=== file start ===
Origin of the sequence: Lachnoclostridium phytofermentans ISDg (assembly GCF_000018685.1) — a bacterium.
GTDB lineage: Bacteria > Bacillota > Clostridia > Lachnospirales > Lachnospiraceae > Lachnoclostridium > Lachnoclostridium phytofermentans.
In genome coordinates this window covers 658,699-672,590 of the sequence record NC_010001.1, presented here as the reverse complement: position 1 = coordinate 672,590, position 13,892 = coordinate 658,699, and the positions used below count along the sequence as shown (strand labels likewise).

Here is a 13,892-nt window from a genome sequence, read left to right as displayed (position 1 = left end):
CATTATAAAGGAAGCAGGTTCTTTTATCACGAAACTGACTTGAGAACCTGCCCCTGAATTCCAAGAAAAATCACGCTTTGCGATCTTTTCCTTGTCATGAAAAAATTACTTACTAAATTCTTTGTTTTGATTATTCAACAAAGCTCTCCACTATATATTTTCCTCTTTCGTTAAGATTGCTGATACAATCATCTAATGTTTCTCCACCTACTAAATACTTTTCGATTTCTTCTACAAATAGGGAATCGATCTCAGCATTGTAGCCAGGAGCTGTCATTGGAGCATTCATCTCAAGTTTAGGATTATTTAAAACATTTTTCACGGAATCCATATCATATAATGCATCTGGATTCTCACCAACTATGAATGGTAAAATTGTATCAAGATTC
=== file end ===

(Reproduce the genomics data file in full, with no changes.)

Origin of the sequence: Lachnoclostridium phytofermentans ISDg (assembly GCF_000018685.1) — a bacterium.
GTDB lineage: Bacteria > Bacillota > Clostridia > Lachnospirales > Lachnospiraceae > Lachnoclostridium > Lachnoclostridium phytofermentans.
In genome coordinates this window covers 658,699-672,590 of the sequence record NC_010001.1, presented here as the reverse complement: position 1 = coordinate 672,590, position 13,892 = coordinate 658,699, and the positions used below count along the sequence as shown (strand labels likewise).

Here is a 13,892-nt window from a genome sequence, read left to right as displayed (position 1 = left end):
CATTATAAAGGAAGCAGGTTCTTTTATCACGAAACTGACTTGAGAACCTGCCCCTGAATTCCAAGAAAAATCACGCTTTGCGATCTTTTCCTTGTCATGAAAAAATTACTTACTAAATTCTTTGTTTTGATTATTCAACAAAGCTCTCCACTATATATTTTCCTCTTTCGTTAAGATTGCTGATACAATCATCTAATGTTTCTCCACCTACTAAATACTTTTCGATTTCTTCTACAAATAGGGAATCGATCTCAGCATTGTAGCCAGGAGCTGTCATTGGAGCATTCATCTCAAGTTTAGGATTATTTAAAACATTTTTCACGGAATCCATATCATATAATGCATCTGGATTCTCACCAACTATGAATGGTAAAATTGTATCAAGATTC